The Killybegs Fishermen’s Organisation (KFO) has called on the Minister for Agriculture, Food and the Marine, Michael Creed to focus all his energies on protecting Irish fisheries ahead of Brexit and to immediately withdraw a flawed mackerel sharing review on which important time and resources are being squandered.
UK Fisheries Minister, George Eustice has already claimed that British fishermen will catch hundreds of thousands of tonnes more fish after Brexit while Ireland, which shares 47 out of its 50 Total Allowable Catches (TAC) with the UK, stands to lose catastrophically from an EU without Britain. Some 31% of 2015 Irish catches come from UK waters with the two main species for Irish fishermen, mackerel and nephrops, requiring anything from 40% to 60% access to British fishing grounds.
With Irish seafood exports to the UK worth in excess of €71million annually and the shared resource which the fisheries sector uniquely represents between both countries, the Irish fishing sector is perilously positioned as the high-end negotiations around Brexit continue apace.
Speaking ahead of a ‘Seafood Sectoral Civic Dialogue’ on Brexit to discuss the potential impact on Irish fisheries, KFO Chief Executive, Seán O’Donoghue said with the unprecedented and particularly demanding challenges presented by Brexit, it’s even more baffling why a ludicrous review is playing out in tandem with this issue causing unnecessary distraction. He called for the Irish Government to make fisheries a top priority in the negotiations around Brexit and to ensure that the sector is not used as a bargaining chip in reaching a final outcome. Given the importance of the negotiations, he questioned why a wholly unnecessary review was being undertaken into mackerel quota in the first instance.
He added that this review into the distribution of additional mackerel is pitting different producer organisations against each other at a time when Ireland needs to be focused on the Brexit issue more than ever. The KFO has always believed that the course of action being adopted by Minister Michael Creed is fundamentally flawed and endeavours to penalise the Refrigerated Seawater (RSW) sector in a disproportionate and unfair manner.
“It could see the fishing industry in the North West deprived of more than €10million of a mackerel catch in 2017. It’s since come to light that the scientific advice used to calculate the 2017 TAC was erroneous meaning a sizeable cut of 13% on the 2016 catches rather than the 14% increase it had previously advised. Aside from the obvious embarrassment of such a mistake in estimating stock size, it has created huge uncertainty for our members who are trying to run businesses and provide employment.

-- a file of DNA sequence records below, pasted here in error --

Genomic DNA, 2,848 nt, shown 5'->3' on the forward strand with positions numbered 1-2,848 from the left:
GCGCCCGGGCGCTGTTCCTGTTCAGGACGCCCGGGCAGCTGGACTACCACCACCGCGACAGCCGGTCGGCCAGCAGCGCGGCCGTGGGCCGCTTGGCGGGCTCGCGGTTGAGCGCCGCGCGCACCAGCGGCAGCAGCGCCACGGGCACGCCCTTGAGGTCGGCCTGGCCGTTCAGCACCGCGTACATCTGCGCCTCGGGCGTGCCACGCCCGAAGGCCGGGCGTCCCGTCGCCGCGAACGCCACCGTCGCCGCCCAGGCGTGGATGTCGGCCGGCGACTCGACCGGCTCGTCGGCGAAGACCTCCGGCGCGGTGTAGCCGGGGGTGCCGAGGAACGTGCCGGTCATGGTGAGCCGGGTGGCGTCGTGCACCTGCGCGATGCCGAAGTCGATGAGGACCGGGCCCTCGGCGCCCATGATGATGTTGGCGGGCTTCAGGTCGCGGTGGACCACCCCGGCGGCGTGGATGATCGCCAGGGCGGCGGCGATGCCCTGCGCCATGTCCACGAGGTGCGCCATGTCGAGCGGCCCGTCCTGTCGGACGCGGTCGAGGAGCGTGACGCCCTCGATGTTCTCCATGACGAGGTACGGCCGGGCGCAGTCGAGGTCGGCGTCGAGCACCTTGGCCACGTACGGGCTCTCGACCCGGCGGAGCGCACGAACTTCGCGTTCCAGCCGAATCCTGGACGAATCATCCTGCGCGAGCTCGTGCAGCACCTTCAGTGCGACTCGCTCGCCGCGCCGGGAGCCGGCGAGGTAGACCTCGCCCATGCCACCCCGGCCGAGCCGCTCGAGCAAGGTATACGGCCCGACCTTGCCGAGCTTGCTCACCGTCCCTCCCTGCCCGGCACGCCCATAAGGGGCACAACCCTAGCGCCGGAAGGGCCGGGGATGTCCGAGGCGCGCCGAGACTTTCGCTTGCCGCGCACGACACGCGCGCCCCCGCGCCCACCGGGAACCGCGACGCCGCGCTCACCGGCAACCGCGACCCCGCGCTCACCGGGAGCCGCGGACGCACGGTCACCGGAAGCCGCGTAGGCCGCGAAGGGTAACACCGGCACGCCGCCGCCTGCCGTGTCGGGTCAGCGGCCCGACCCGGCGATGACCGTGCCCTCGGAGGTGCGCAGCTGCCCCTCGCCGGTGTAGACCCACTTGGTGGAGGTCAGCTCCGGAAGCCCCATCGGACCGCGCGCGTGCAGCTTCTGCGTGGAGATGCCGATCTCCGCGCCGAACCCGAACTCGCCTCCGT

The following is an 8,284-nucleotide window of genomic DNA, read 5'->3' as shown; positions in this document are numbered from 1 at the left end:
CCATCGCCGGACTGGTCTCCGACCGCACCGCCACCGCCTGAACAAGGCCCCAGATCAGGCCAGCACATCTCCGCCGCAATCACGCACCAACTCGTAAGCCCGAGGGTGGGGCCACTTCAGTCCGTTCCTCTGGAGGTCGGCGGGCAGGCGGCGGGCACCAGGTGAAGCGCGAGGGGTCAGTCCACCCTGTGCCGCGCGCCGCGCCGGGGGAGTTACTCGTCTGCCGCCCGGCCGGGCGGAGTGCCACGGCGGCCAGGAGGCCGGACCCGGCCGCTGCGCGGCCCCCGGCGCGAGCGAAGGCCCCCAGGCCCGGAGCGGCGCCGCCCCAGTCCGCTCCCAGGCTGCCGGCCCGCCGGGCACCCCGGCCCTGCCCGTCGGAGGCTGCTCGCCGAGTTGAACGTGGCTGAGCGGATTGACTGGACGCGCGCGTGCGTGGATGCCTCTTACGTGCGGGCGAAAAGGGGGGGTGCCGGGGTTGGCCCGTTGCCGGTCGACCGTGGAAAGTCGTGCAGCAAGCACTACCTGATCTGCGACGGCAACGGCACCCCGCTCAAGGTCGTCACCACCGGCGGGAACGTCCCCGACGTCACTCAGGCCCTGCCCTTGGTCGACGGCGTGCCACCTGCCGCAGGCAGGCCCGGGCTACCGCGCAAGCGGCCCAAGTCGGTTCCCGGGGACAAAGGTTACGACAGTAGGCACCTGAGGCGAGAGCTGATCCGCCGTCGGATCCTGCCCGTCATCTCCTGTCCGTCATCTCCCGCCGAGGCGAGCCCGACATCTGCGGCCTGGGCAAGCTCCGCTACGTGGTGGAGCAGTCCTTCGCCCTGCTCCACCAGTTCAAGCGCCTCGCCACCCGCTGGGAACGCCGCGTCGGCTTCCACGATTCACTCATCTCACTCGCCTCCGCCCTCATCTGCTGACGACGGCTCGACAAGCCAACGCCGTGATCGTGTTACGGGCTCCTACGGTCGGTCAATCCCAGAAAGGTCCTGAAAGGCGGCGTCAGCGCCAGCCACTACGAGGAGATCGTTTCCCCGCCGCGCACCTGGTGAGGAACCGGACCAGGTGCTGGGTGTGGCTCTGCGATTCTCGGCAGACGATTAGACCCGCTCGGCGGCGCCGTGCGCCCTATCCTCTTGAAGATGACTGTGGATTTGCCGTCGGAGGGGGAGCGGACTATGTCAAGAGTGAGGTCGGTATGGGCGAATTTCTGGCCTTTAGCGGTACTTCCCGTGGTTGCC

“We will be writing to Minister Creed to inform him in no uncertain terms, that we will not stand idly by and allow hard-won quota to be taken from us when we have endured a 15% cut in mackerel quota last year and now the prospect of further reductions in light of the revised scientific advice. We will be formally asking him to withdraw the review in light of these developments while also underlining that there was no basis whatsoever, other than parochial, for the review in first place.
Mr O’Donoghue continued, “when an increase in the Irish mackerel quota was mooted, the Minister appeared open to the idea of making it available to 27 vessels in the polyvalent sector who have a mackerel entitlement for no reason other than purely parochial.
“If that were allowed to happen, it would result in the loss of jobs at sea in Donegal as well as employment ashore in the highly developed pelagic industry in the North West. Moreover, it ignores the fact that those 27 vessels who stand to benefit from this ludicrous review have already been boosted by a mackerel tonnage percentage increase of 750% since the year 2000,” concluded Mr O’Donoghue.
The Irish RSW fleet in Killybegs has invested heavily in specialised vessels which has played a major role in developing a mackerel fishery in this country and establishing a credible track record in catching mackerel prior to introduction of Total Allowable Catch (TAC) and quotas system in 1983. Without this excellent track record, Ireland’s current 21.2 % percentage share of the western TAC would probably be only in the region of 1% to 2%.